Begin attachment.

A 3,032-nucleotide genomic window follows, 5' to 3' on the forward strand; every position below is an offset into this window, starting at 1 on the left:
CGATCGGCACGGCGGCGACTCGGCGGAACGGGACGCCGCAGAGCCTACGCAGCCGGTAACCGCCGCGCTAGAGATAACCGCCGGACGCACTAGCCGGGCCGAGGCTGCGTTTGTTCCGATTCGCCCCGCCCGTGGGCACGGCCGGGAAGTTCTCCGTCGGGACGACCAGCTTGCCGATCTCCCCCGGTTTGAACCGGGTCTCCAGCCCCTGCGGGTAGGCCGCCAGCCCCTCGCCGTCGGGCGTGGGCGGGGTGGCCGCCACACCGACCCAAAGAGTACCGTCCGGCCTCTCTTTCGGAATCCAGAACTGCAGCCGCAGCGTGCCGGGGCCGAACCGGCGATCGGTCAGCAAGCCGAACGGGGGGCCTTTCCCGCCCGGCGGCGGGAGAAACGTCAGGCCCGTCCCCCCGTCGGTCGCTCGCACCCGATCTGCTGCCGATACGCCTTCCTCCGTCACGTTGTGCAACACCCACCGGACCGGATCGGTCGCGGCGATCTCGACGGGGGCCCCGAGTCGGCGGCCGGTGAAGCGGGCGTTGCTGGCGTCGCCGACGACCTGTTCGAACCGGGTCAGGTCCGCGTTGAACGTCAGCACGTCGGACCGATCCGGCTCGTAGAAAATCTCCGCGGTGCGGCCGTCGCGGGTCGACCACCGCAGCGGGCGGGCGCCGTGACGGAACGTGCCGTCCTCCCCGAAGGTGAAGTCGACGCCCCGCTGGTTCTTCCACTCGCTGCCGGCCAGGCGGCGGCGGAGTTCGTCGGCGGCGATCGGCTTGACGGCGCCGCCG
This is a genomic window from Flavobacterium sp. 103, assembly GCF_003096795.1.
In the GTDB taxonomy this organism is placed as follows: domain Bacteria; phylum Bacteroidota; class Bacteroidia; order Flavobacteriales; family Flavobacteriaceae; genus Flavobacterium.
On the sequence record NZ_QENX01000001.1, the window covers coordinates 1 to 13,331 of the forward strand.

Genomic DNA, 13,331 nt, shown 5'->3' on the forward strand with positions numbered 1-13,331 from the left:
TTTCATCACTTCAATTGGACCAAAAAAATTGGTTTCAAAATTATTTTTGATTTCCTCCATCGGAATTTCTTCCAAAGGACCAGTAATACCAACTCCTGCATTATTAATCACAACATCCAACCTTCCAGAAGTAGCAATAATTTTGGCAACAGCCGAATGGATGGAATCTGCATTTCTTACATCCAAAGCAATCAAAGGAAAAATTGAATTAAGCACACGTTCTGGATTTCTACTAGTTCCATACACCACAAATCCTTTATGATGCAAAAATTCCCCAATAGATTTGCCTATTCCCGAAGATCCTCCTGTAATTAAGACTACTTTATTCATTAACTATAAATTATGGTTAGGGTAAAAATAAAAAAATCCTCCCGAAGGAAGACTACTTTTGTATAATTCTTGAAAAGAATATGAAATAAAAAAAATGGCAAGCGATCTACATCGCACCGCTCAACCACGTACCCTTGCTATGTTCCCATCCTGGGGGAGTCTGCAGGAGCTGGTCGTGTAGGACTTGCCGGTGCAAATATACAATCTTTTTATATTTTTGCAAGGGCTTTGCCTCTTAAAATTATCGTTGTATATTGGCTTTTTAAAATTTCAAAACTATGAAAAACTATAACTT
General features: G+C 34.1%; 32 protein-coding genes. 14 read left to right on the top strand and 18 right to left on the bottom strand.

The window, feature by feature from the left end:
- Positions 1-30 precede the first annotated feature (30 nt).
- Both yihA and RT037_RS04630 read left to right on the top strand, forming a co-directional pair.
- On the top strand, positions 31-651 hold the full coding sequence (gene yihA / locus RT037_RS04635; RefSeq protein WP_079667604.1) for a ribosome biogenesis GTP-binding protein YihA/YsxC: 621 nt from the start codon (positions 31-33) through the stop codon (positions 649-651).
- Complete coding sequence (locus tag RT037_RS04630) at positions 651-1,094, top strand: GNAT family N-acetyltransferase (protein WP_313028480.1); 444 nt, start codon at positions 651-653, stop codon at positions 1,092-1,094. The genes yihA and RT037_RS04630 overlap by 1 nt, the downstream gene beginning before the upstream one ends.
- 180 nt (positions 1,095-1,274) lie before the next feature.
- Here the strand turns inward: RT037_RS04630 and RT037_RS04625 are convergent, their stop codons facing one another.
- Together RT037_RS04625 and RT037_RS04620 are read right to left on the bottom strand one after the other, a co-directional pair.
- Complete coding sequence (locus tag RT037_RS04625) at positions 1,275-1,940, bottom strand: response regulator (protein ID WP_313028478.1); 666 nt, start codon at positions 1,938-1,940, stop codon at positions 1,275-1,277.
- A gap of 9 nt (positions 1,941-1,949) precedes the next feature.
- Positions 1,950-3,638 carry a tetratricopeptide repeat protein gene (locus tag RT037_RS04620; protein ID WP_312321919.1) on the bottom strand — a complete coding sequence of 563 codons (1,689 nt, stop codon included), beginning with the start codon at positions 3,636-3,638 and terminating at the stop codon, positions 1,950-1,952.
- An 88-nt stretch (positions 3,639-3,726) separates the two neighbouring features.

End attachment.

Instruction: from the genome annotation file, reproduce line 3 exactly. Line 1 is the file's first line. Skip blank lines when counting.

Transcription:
This is a genomic window from Flavobacterium sp. 103, assembly GCF_003096795.1.